- Our ordinary moments are more valuable than we might think.
- We know we'll want to remember extraordinary events but fail to realize the importance of ordinary ones..
- Capture your ordinary moments now; you might want to remember them later.
If you spend enough time on Instagram, you can almost feel the pressure to live an extraordinary life. And, indeed, having epic adventures somewhere exotic can create some unforgettable memories.
But what about our ordinary moments? Like meeting a friend for coffee on a Tuesday? Or a Thursday afternoon sculpting playdough with the kids in the kitchen?
We often just let these ordinary, everyday moments pass by. We probably won’t write about them in our journal. And, unless the kids get playdough up their nose, we might not even Instagram it.
But according to Harvard researcher Ting Zhang and colleagues, these ordinary moments might be more valuable to us than we realize. In one of their studies, they had participants write about conversations they’d had, report how extraordinary they thought the conversations were, and predict how much they would enjoy reading about the conversation in the future.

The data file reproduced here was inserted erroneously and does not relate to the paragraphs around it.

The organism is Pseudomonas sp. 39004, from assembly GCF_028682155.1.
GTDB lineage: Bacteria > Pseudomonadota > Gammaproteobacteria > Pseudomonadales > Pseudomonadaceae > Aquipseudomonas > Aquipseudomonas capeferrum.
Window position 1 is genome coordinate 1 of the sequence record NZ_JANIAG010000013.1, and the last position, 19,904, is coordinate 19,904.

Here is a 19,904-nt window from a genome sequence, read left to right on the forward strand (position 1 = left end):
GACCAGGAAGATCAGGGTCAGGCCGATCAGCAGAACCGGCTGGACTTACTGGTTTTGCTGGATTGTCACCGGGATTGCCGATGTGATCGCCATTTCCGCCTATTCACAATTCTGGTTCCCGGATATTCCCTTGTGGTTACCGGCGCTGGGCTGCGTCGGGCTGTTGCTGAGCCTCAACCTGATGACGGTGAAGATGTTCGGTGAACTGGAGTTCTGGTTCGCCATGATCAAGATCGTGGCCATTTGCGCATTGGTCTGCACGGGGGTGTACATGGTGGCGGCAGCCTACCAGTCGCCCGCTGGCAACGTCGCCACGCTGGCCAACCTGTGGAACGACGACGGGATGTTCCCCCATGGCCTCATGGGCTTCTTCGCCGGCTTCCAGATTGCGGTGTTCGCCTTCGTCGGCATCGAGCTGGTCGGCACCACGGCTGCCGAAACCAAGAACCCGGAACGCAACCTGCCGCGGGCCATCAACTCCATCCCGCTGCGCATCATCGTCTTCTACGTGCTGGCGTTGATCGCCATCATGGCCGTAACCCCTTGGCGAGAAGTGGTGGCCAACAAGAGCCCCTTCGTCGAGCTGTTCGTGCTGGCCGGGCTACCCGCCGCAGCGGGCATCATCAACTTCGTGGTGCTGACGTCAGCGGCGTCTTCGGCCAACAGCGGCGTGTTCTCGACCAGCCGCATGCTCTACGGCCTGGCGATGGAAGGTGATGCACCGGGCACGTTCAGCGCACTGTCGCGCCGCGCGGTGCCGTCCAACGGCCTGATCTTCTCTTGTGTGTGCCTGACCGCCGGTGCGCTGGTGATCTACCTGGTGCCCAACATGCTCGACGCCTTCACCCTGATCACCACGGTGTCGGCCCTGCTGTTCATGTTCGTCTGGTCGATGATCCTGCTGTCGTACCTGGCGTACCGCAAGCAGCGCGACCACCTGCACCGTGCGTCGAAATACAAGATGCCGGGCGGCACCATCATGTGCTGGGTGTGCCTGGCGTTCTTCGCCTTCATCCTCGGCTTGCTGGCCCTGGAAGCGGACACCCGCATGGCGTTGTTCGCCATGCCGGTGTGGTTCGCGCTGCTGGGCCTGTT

When they followed up with the participants seven months later, they found that participants were more interested in reading their conversations than they had predicted they would be—especially when it came to the ordinary conversations.
They found a similar result when they asked people to document ordinary or extraordinary experiences in their romantic relationships. Again, people underestimated how interested they would be to revisit their ordinary moments in their relationship.
As the researchers explain, we generally know that we will want to remember extraordinary events, but we fail to realize how much we will want to remember our ordinary events in the future. This isn’t too surprising given how often we make inaccurate predictions about how we will feel and what we will want in the future.
In this case, our prediction errors might result from mistakenly expecting our future states to be like our current states. And if we find our experiences to be mundane today, we might assume that we will also find them to be mundane when recalling them in the future. In reality, however, we view our experiences differently when looking back on them.
So, don’t discount your ordinary moments as being unimportant; they might be more meaningful than you realize. Pay attention to those casual coffee conversations with friends. Take pictures of your kids playing with playdough on a Thursday afternoon even if they don’t get it up their nose. Write about your ordinary experiences in your journal.
Capture your ordinary moments. They may seem mundane now, but you might want to remember them later.
© Jen Zamzow, Ph.D.
Facebook/LinkedIn image: KANGWANS/Shutterstock
Zhang, T., Kim, T., Brooks, A. W., Gino, F., & Norton, M. I. (2014). A “present” for the future: The unexpected value of rediscovery. Psychological science, 25(10), 1851-1860.